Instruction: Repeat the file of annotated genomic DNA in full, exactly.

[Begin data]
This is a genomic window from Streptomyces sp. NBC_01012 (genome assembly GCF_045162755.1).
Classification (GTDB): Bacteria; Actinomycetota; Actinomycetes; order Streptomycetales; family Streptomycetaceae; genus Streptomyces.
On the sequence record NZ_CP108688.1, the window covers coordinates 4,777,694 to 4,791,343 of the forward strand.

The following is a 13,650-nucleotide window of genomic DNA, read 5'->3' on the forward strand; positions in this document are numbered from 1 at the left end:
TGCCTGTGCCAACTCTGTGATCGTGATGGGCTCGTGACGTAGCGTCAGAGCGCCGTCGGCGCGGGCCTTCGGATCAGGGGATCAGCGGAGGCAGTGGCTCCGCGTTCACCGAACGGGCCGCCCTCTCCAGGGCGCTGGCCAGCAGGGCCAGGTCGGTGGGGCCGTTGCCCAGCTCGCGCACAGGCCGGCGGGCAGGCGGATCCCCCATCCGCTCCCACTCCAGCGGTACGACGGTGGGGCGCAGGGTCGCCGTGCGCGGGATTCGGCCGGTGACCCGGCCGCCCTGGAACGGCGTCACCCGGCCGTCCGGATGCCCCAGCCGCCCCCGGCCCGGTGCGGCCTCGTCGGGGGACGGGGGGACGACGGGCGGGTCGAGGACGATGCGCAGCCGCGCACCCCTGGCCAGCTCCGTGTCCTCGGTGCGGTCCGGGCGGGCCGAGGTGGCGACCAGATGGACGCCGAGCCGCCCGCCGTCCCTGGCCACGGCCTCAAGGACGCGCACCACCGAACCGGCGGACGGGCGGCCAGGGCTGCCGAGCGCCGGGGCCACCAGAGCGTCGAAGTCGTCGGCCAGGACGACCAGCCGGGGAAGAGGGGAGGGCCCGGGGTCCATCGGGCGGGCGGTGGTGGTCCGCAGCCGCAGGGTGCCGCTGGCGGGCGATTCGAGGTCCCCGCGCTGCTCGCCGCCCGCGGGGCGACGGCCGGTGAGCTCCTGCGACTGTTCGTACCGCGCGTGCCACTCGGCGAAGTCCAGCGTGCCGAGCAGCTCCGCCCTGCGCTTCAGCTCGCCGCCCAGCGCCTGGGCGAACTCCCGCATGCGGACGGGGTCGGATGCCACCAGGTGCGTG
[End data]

This is a genomic window from Streptomyces sp. NBC_01012 (genome assembly GCF_045162755.1).
Classification (GTDB): Bacteria; Actinomycetota; Actinomycetes; order Streptomycetales; family Streptomycetaceae; genus Streptomyces.
On the sequence record NZ_CP108688.1, the window covers coordinates 4,777,694 to 4,791,343 of the forward strand.

The following is a 13,650-nucleotide window of genomic DNA, read 5'->3' on the forward strand; positions in this document are numbered from 1 at the left end:
TGCCTGTGCCAACTCTGTGATCGTGATGGGCTCGTGACGTAGCGTCAGAGCGCCGTCGGCGCGGGCCTTCGGATCAGGGGATCAGCGGAGGCAGTGGCTCCGCGTTCACCGAACGGGCCGCCCTCTCCAGGGCGCTGGCCAGCAGGGCCAGGTCGGTGGGGCCGTTGCCCAGCTCGCGCACAGGCCGGCGGGCAGGCGGATCCCCCATCCGCTCCCACTCCAGCGGTACGACGGTGGGGCGCAGGGTCGCCGTGCGCGGGATTCGGCCGGTGACCCGGCCGCCCTGGAACGGCGTCACCCGGCCGTCCGGATGCCCCAGCCGCCCCCGGCCCGGTGCGGCCTCGTCGGGGGACGGGGGGACGACGGGCGGGTCGAGGACGATGCGCAGCCGCGCACCCCTGGCCAGCTCCGTGTCCTCGGTGCGGTCCGGGCGGGCCGAGGTGGCGACCAGATGGACGCCGAGCCGCCCGCCGTCCCTGGCCACGGCCTCAAGGACGCGCACCACCGAACCGGCGGACGGGCGGCCAGGGCTGCCGAGCGCCGGGGCCACCAGAGCGTCGAAGTCGTCGGCCAGGACGACCAGCCGGGGAAGAGGGGAGGGCCCGGGGTCCATCGGGCGGGCGGTGGTGGTCCGCAGCCGCAGGGTGCCGCTGGCGGGCGATTCGAGGTCCCCGCGCTGCTCGCCGCCCGCGGGGCGACGGCCGGTGAGCTCCTGCGACTGTTCGTACCGCGCGTGCCACTCGGCGAAGTCCAGCGTGCCGAGCAGCTCCGCCCTGCGCTTCAGCTCGCCGCCCAGCGCCTGGGCGAACTCCCGCATGCGGACGGGGTCGGATGCCACCAGGTGCGTG